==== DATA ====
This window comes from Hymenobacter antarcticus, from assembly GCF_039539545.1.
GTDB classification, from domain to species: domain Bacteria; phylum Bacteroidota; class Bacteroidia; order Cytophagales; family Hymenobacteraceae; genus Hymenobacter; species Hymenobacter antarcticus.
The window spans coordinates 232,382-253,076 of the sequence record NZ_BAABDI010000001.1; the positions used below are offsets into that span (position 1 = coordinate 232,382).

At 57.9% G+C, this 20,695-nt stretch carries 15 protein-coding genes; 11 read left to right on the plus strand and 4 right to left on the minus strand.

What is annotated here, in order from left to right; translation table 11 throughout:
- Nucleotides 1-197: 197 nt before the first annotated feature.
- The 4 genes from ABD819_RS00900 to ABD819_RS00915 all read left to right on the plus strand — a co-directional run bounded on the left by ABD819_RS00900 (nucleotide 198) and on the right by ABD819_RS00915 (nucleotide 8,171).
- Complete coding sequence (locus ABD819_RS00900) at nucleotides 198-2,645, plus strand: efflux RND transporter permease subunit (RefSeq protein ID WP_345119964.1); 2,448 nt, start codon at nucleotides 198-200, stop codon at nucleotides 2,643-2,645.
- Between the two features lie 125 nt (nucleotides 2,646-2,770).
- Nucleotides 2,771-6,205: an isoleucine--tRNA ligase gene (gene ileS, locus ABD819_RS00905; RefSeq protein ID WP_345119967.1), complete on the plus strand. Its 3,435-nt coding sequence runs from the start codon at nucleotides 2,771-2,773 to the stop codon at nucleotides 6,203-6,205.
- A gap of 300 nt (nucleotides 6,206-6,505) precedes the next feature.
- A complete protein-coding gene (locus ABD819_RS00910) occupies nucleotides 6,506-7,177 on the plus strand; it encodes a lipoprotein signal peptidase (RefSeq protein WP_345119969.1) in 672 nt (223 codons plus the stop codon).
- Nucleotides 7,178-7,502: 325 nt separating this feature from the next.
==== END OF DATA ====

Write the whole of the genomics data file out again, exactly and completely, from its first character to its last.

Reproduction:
This window comes from Hymenobacter antarcticus, from assembly GCF_039539545.1.
GTDB classification, from domain to species: domain Bacteria; phylum Bacteroidota; class Bacteroidia; order Cytophagales; family Hymenobacteraceae; genus Hymenobacter; species Hymenobacter antarcticus.
The window spans coordinates 232,382-253,076 of the sequence record NZ_BAABDI010000001.1; the positions used below are offsets into that span (position 1 = coordinate 232,382).

At 57.9% G+C, this 20,695-nt stretch carries 15 protein-coding genes; 11 read left to right on the plus strand and 4 right to left on the minus strand.

What is annotated here, in order from left to right; translation table 11 throughout:
- Nucleotides 1-197: 197 nt before the first annotated feature.
- The 4 genes from ABD819_RS00900 to ABD819_RS00915 all read left to right on the plus strand — a co-directional run bounded on the left by ABD819_RS00900 (nucleotide 198) and on the right by ABD819_RS00915 (nucleotide 8,171).
- Complete coding sequence (locus ABD819_RS00900) at nucleotides 198-2,645, plus strand: efflux RND transporter permease subunit (RefSeq protein ID WP_345119964.1); 2,448 nt, start codon at nucleotides 198-200, stop codon at nucleotides 2,643-2,645.
- Between the two features lie 125 nt (nucleotides 2,646-2,770).
- Nucleotides 2,771-6,205: an isoleucine--tRNA ligase gene (gene ileS, locus ABD819_RS00905; RefSeq protein ID WP_345119967.1), complete on the plus strand. Its 3,435-nt coding sequence runs from the start codon at nucleotides 2,771-2,773 to the stop codon at nucleotides 6,203-6,205.
- A gap of 300 nt (nucleotides 6,206-6,505) precedes the next feature.
- A complete protein-coding gene (locus ABD819_RS00910) occupies nucleotides 6,506-7,177 on the plus strand; it encodes a lipoprotein signal peptidase (RefSeq protein WP_345119969.1) in 672 nt (223 codons plus the stop codon).
- Nucleotides 7,178-7,502: 325 nt separating this feature from the next.